The main function of an aftertreatment system is to significantly reduce harmful emissions produced by diesel fuel powered equipment. It does so by targeting certain molecules present after diesel combustion and converting or processing them into less harmful byproducts. 

The targeted emissions include Particulate Matter (PM), Hydrocarbons (HC) and Nitrogen Oxides (NOx) present at different stages of the engine operation. Nowadays, in the US, it is mandatory that virtually all diesel engines are equipped with an aftertreatment system to meet government emissions requirements. 

Emissions:Low Engine Temperatures:

Particulate Matter (PM):  

Particulate matter can be identified as the black soot that is exiting the exhaust pipes. It is the result of the partial combustion of hydrocarbons, engine oil and other additives present in fuel. Particulate matter is trapped in the Diesel Particulate Filter (DPF) by funneling the exhaust gases through a ceramic filter. As the equipment operatesPM accumulates in the DPF which requires cleaning. The cleaning, also called a regeneration cycleis a process where the particulate matter is burned and transformed into ash.  

There are two types of regeneration cycles. The first is passive, which is where the engineunder normal operating conditions, produces enough heat to burn off the PM. The second is active or an induced regeneration. This is where the engine, under normal operating temperatures, does not produce enough heat to burn off the PM in the DPF. If this is the case, the engine will go into a regeneration cycle where it will put an artificial load on the engine to create higher exhaust gas temperatures. 

Hydrocarbons (HC): 

Hydrocarbons exiting the engine are unburned diesel fuel due to a cool engine or low in-cylinder combustion temperatures. Their presence will start to diminish as the engine warms up and in-cylinder temperatures increase 

High Engine Temperatures:


Finally, there is NOx, which is composed of Nitrogen Oxide (NO) and Nitrogen Dioxide (NO2). To reduce NOx, Diesel Exhaust Fluid (DEF) also known as AdBlue or Urea, is used in the aftertreatment system. DEF is composed of 32.5% urea (NH3) and demineralized water. DEF is sprayed and then spread into the exhaust gas via a mixer before entering the SCR catalyst.  

As DEF enters the system, it evaporates into ammonia (NH3) and water (H2O), the ammonia (NH3) sticks on the SCR catalyst and binds with the NO and NO2 (NOx) as they pass over the catalyst. Once bound, the NOx will combine with the NH3 to create a chemical reaction resulting in nitrogen 2N2 and water 3H20. 

(NO+NO2+2NH3 -> 2N2 + 3H2O) 

High Engine Temperatures Diagram
High Engine Temperatures Diagram

Optional:Emissions Regulations - On-Highway

As the world starts to see the negative impacts of vehicle emissions, countries realize that there must be significant changes made to vehicles to protect planet earth so that we may survive. 

The USA implemented a phased plan for emissions regulations to give vehicle / engine manufacturers time to develop the technology to meet the regulation requirements. On-highway trucks were impacted by the first phase in 2008 and the second, more strict emissions regulations, in 2010.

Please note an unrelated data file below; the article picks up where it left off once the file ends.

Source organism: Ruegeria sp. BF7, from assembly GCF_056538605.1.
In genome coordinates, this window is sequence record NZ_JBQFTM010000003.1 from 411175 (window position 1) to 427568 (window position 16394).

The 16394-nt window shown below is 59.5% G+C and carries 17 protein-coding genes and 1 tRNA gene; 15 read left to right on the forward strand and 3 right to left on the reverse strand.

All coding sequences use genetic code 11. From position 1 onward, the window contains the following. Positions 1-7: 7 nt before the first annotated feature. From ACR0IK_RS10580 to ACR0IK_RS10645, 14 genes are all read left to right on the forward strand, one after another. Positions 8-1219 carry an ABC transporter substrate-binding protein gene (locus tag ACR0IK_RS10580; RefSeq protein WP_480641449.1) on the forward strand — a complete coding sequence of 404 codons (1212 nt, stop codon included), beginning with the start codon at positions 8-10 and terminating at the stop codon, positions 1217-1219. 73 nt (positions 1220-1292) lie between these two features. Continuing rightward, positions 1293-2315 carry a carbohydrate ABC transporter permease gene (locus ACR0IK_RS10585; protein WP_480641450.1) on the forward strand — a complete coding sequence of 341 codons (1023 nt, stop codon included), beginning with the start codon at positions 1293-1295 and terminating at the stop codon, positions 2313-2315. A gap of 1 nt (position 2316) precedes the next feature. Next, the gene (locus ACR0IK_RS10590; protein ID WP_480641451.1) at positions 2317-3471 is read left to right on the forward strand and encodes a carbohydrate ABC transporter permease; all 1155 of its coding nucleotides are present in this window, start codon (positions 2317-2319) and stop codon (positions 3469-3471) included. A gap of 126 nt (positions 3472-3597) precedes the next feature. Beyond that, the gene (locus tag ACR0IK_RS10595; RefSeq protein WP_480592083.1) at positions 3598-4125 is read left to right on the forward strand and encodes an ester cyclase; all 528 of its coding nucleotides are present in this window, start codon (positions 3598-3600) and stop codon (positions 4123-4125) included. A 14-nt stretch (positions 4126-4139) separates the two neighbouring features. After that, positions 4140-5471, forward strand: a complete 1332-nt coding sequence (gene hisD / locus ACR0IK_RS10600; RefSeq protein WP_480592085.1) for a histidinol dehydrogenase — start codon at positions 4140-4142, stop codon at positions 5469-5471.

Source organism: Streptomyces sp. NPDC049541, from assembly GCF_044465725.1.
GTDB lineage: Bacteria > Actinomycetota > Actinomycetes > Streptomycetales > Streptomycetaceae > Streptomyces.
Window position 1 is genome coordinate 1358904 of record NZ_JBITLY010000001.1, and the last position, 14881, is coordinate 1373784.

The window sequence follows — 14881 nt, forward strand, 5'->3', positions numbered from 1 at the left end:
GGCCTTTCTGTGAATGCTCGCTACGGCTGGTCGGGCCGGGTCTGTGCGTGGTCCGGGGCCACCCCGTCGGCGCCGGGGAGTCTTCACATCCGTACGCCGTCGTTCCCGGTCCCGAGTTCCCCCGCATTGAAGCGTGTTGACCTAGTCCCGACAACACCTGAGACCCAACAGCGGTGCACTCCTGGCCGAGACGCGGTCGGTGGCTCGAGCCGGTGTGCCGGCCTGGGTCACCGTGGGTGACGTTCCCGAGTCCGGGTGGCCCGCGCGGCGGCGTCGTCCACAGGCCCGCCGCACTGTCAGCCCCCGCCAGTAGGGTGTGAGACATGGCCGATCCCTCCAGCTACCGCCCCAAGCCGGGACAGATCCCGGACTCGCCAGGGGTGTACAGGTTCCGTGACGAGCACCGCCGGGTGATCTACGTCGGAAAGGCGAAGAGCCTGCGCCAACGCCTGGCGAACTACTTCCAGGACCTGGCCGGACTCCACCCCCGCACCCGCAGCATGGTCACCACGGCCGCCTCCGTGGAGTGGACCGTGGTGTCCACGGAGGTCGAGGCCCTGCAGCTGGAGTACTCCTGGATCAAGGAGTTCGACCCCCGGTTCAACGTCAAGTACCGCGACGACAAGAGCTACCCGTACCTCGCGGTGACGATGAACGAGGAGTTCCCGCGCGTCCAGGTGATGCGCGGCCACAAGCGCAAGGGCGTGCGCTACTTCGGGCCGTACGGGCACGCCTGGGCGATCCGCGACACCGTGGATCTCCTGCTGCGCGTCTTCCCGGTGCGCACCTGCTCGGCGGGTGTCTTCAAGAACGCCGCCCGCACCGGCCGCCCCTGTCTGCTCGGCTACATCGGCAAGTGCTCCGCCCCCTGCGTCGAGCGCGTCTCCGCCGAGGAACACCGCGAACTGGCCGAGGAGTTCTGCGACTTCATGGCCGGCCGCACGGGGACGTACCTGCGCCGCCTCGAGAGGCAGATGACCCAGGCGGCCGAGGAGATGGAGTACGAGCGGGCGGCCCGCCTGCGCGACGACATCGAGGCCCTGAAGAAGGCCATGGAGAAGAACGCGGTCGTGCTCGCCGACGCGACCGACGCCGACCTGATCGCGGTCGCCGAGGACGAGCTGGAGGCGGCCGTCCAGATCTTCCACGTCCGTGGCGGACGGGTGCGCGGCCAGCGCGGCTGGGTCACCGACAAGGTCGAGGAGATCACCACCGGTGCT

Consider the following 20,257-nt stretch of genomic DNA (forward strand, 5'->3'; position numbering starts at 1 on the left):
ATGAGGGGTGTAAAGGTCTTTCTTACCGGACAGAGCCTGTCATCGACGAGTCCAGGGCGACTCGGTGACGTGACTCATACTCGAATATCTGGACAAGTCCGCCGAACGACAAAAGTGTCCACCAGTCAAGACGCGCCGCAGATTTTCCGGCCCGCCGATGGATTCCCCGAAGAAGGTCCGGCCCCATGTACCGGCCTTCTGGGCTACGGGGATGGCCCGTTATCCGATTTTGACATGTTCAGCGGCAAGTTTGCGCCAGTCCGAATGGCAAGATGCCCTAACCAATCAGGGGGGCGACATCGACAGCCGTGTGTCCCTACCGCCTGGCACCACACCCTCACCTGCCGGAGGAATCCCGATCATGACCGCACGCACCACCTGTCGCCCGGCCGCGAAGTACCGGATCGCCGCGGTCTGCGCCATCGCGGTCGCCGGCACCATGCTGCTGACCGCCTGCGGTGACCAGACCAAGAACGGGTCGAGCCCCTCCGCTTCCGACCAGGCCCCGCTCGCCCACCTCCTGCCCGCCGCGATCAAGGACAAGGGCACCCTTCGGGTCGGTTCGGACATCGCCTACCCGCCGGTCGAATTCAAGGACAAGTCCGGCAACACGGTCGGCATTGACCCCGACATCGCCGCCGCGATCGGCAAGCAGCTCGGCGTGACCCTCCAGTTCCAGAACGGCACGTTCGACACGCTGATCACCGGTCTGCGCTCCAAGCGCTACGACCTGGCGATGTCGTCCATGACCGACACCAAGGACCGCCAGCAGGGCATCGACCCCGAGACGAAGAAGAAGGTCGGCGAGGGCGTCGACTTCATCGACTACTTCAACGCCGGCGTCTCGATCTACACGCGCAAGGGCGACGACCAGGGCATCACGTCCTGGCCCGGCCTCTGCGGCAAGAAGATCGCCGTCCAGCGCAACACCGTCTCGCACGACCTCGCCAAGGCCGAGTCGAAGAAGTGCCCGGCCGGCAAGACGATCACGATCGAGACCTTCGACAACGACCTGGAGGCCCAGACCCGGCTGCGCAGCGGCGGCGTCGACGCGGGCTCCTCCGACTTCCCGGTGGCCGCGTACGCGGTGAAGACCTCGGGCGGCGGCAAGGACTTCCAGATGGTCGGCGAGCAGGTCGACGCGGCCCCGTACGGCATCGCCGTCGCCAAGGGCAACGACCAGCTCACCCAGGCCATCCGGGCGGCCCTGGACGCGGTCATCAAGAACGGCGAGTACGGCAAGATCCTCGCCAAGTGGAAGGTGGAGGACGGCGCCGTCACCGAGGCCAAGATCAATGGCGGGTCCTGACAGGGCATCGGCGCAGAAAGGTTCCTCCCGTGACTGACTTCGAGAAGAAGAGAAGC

Emission Regulations Diagram
Emission Regulations Diagram

Off-Road Emission Overview – Off Road

The US government also required emissions regulations for off-road vehicles. The timing of the requirements was slightly behind the on-road vehicle standards but followed similar emissions regulations. 

For off-road vehicles, the emissions standards are classified in “tiers”. Tier 1 being the least strict and Tier 4 being the strictest emissions regulations.  

Like on-road regulations, the EPA started with less strict emissions standards but increased the emissions reductions as years progressed.

Nonroad Mobile Machinery Constant Speed Engines Emissions Regulations
Nonroad Mobile Machinery Constant Speed Engines Emissions Regulations

How Does KUS Come Into Play?

KUS DEF products focus on NOx conversion. They include DEF sending units, DEF tanks, DEF nozzles, DEF pump housings, and other accessories. KUS being one of the most capable designers and manufacturers of SCR system components in the world, and understands that it is necessary to provide quality parts that are reliable and durable enough to survive the extreme operating conditions typically seen on our customer’s equipment. 

KUS DEF sending units feature an integrated design that include DEF level, temperature, and heating/thawing. KUS also manufactures and integrates into the DEF sending unit an ultrasonic DEF quality sensor that measures the concentration of the urea in the DEF. This will ensure that the DEF sprayed into your SCR system has the correct amount of urea to work with the aftertreatment system to reduce NOx emissions. 

KUS is in the unique position of being a total DEF tank assembly manufacturer. This means we can engineer, design, validate, and produce DEF tanks, DEF sending units, DEF caps, fill necks, and other DEF tank accessories. This makes KUS a one stop shop for providing a complete system for our customers. 

KUS engineering and design teams have more than 10 years of experience designing custom DEF tanks and tank assemblies for SCR system integrators, vehicle OEMs, and engine OEMs globally. KUS products can be found on many of the industry leaders in the power generation, off road equipment, and on highway vehicle markets. 

Tank Assemblies are engineered and designed for the SCR systems according to ISO 22241 standards, so rest assured that all products created by KUS are committed with the benefits of our customers, end-users and most importantly our planet. 

Diesel Exhaust SCR Technology
Diesel Exhaust SCR Technology
DEF Tank & Sender Diagram
DEF Tank & Sender Diagram

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